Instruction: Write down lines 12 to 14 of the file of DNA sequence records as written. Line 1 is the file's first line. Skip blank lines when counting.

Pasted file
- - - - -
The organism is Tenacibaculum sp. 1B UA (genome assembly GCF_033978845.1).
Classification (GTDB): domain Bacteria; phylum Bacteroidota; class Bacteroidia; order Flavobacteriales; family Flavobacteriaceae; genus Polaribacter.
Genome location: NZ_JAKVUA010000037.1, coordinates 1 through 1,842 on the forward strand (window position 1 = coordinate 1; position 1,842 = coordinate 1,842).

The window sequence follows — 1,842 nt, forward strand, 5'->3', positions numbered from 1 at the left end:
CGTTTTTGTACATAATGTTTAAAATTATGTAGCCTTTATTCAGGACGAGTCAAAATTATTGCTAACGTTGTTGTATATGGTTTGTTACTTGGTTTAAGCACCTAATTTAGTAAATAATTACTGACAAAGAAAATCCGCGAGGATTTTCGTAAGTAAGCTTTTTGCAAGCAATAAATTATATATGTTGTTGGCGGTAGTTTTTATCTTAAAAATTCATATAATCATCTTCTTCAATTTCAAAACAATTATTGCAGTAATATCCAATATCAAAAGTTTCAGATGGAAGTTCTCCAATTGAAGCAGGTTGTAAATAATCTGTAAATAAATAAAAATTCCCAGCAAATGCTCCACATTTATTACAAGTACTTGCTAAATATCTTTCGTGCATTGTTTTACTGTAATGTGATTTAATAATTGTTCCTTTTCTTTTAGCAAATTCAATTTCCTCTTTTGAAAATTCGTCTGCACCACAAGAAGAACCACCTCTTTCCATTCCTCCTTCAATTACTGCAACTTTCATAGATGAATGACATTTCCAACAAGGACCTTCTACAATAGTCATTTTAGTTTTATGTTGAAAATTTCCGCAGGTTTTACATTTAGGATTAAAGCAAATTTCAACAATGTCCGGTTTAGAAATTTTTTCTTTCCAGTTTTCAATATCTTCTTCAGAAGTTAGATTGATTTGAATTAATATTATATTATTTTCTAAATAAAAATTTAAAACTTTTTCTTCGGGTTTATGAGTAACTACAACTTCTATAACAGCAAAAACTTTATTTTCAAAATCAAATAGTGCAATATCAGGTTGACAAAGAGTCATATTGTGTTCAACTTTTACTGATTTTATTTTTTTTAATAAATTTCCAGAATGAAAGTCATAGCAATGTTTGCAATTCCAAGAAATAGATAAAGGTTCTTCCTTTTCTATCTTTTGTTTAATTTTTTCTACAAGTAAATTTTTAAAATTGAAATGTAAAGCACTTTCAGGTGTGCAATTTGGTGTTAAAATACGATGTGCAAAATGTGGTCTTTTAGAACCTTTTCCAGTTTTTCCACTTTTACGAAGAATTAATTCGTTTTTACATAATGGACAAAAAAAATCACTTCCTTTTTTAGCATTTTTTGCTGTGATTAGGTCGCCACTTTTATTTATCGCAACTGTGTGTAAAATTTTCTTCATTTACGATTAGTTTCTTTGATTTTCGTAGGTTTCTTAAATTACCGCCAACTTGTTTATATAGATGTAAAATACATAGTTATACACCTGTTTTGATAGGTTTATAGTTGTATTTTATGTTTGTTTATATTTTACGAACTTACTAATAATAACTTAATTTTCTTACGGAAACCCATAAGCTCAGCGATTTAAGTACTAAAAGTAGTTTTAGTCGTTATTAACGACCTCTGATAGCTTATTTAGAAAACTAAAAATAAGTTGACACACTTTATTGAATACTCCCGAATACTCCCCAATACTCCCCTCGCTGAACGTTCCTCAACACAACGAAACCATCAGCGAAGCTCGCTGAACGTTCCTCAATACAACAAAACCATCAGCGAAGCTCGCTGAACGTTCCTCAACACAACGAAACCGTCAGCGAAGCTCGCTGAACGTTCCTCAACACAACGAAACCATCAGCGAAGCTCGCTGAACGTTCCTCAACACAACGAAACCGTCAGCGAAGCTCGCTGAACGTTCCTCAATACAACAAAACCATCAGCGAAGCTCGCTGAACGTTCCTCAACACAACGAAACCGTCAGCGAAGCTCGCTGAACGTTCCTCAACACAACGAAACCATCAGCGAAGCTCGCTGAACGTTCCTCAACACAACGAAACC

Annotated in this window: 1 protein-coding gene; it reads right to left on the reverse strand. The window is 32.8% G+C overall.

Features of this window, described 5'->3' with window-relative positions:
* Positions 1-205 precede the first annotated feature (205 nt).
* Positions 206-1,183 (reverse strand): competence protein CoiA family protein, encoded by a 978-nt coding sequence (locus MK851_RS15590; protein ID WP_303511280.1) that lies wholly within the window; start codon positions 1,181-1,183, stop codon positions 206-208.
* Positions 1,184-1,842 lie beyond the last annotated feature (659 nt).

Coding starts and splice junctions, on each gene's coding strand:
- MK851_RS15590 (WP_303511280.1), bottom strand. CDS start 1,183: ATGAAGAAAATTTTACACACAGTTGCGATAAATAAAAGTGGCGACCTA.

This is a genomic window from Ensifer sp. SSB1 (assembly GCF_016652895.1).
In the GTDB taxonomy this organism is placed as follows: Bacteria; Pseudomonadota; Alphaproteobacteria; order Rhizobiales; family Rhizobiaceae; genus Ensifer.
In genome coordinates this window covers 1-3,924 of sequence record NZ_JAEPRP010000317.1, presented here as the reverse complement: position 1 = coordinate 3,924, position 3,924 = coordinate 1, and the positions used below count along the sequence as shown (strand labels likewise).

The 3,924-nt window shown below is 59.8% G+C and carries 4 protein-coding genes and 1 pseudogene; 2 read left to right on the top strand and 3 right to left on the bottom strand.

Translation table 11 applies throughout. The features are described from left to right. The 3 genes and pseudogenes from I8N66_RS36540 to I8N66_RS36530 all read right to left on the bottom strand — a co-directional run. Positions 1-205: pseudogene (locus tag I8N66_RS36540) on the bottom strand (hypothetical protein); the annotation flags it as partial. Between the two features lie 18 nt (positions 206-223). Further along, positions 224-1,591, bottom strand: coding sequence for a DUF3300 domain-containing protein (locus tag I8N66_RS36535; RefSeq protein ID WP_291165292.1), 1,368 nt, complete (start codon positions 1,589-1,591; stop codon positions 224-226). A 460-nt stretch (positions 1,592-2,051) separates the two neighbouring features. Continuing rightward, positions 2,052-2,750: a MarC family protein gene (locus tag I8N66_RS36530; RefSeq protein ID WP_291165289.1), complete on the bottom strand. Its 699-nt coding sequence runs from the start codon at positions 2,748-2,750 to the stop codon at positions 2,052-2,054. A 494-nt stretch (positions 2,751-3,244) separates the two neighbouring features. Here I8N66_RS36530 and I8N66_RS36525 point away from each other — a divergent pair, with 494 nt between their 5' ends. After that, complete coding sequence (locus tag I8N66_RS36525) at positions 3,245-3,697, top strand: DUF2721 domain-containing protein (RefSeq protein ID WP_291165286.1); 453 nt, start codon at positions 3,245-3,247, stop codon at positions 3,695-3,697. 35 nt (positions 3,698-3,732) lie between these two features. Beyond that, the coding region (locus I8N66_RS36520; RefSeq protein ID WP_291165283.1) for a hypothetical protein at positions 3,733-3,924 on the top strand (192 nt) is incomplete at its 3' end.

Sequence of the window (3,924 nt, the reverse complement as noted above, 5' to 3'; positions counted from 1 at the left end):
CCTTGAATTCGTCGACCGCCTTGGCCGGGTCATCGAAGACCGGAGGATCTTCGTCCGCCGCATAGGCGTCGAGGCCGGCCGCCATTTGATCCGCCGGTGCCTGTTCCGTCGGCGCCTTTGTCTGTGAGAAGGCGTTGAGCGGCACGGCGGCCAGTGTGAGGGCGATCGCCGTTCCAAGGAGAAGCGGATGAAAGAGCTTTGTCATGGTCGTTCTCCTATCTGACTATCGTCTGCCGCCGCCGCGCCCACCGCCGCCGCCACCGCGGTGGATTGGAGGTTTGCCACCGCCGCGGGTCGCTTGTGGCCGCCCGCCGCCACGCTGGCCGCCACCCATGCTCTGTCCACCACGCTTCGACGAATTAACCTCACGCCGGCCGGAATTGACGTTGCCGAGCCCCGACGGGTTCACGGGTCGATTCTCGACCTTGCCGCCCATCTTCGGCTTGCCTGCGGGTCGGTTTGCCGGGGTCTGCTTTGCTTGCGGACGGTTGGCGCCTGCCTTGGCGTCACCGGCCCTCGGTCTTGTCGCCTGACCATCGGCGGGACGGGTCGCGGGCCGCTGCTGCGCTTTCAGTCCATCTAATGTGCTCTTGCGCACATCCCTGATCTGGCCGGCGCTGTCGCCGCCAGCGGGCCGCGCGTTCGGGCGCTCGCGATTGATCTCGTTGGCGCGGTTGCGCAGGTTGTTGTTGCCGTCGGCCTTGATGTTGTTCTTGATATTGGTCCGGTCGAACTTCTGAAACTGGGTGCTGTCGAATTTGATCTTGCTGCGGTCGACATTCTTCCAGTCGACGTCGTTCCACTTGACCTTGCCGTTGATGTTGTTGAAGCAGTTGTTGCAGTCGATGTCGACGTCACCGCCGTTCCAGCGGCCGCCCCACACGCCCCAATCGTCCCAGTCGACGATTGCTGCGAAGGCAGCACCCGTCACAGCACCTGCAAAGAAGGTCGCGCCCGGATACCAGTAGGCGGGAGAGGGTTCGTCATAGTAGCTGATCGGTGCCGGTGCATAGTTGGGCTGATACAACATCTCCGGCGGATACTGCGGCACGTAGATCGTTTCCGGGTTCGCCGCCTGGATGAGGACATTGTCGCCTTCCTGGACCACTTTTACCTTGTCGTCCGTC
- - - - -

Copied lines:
- MK851_RS15590 (WP_303511280.1), bottom strand. CDS start 1,183: ATGAAGAAAATTTTACACACAGTTGCGATAAATAAAAGTGGCGACCTA.

This is a genomic window from Ensifer sp. SSB1 (assembly GCF_016652895.1).
In the GTDB taxonomy this organism is placed as follows: Bacteria; Pseudomonadota; Alphaproteobacteria; order Rhizobiales; family Rhizobiaceae; genus Ensifer.